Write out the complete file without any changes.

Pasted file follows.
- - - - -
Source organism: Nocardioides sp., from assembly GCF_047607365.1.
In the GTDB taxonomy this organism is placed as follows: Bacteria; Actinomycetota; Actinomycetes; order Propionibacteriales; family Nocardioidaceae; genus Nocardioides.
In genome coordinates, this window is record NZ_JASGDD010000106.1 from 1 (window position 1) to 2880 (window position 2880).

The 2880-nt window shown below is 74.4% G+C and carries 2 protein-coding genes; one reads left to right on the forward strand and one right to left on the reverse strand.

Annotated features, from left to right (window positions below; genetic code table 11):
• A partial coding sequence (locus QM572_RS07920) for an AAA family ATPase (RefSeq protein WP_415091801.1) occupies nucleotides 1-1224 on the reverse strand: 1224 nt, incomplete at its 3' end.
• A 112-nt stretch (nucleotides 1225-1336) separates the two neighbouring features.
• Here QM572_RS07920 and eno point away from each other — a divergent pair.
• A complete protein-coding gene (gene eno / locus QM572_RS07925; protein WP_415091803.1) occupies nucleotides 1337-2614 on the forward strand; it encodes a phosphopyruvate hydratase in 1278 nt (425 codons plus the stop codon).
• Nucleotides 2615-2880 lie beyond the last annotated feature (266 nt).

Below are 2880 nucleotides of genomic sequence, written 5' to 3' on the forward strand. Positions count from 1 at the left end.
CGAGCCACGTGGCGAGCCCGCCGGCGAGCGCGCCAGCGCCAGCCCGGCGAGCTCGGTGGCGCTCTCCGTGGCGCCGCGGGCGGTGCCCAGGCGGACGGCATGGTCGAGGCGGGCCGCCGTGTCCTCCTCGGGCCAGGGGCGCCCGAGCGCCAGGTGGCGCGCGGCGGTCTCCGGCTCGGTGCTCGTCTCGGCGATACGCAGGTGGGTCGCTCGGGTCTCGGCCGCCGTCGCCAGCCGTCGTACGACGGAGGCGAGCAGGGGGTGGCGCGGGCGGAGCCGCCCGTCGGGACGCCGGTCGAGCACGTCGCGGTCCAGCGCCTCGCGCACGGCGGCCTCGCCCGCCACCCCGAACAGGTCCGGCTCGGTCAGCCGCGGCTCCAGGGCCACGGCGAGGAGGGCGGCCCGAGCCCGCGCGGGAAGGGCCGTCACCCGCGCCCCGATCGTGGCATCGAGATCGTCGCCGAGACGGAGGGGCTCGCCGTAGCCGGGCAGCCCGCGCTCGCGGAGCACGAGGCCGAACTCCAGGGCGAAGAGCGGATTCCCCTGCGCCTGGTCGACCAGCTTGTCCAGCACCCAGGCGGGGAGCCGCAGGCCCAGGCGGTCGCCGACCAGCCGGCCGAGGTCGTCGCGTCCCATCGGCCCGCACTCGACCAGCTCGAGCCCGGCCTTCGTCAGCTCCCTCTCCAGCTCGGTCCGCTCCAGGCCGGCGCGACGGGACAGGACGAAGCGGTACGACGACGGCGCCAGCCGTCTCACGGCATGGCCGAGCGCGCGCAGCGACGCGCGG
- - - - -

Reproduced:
Source organism: Nocardioides sp., from assembly GCF_047607365.1.
In the GTDB taxonomy this organism is placed as follows: Bacteria; Actinomycetota; Actinomycetes; order Propionibacteriales; family Nocardioidaceae; genus Nocardioides.
In genome coordinates, this window is record NZ_JASGDD010000106.1 from 1 (window position 1) to 2880 (window position 2880).

The 2880-nt window shown below is 74.4% G+C and carries 2 protein-coding genes; one reads left to right on the forward strand and one right to left on the reverse strand.

Annotated features, from left to right (window positions below; genetic code table 11):
• A partial coding sequence (locus QM572_RS07920) for an AAA family ATPase (RefSeq protein WP_415091801.1) occupies nucleotides 1-1224 on the reverse strand: 1224 nt, incomplete at its 3' end.
• A 112-nt stretch (nucleotides 1225-1336) separates the two neighbouring features.
• Here QM572_RS07920 and eno point away from each other — a divergent pair.
• A complete protein-coding gene (gene eno / locus QM572_RS07925; protein WP_415091803.1) occupies nucleotides 1337-2614 on the forward strand; it encodes a phosphopyruvate hydratase in 1278 nt (425 codons plus the stop codon).
• Nucleotides 2615-2880 lie beyond the last annotated feature (266 nt).

Below are 2880 nucleotides of genomic sequence, written 5' to 3' on the forward strand. Positions count from 1 at the left end.
CGAGCCACGTGGCGAGCCCGCCGGCGAGCGCGCCAGCGCCAGCCCGGCGAGCTCGGTGGCGCTCTCCGTGGCGCCGCGGGCGGTGCCCAGGCGGACGGCATGGTCGAGGCGGGCCGCCGTGTCCTCCTCGGGCCAGGGGCGCCCGAGCGCCAGGTGGCGCGCGGCGGTCTCCGGCTCGGTGCTCGTCTCGGCGATACGCAGGTGGGTCGCTCGGGTCTCGGCCGCCGTCGCCAGCCGTCGTACGACGGAGGCGAGCAGGGGGTGGCGCGGGCGGAGCCGCCCGTCGGGACGCCGGTCGAGCACGTCGCGGTCCAGCGCCTCGCGCACGGCGGCCTCGCCCGCCACCCCGAACAGGTCCGGCTCGGTCAGCCGCGGCTCCAGGGCCACGGCGAGGAGGGCGGCCCGAGCCCGCGCGGGAAGGGCCGTCACCCGCGCCCCGATCGTGGCATCGAGATCGTCGCCGAGACGGAGGGGCTCGCCGTAGCCGGGCAGCCCGCGCTCGCGGAGCACGAGGCCGAACTCCAGGGCGAAGAGCGGATTCCCCTGCGCCTGGTCGACCAGCTTGTCCAGCACCCAGGCGGGGAGCCGCAGGCCCAGGCGGTCGCCGACCAGCCGGCCGAGGTCGTCGCGTCCCATCGGCCCGCACTCGACCAGCTCGAGCCCGGCCTTCGTCAGCTCCCTCTCCAGCTCGGTCCGCTCCAGGCCGGCGCGACGGGACAGGACGAAGCGGTACGACGACGGCGCCAGCCGTCTCACGGCATGGCCGAGCGCGCGCAGCGACGCGCGG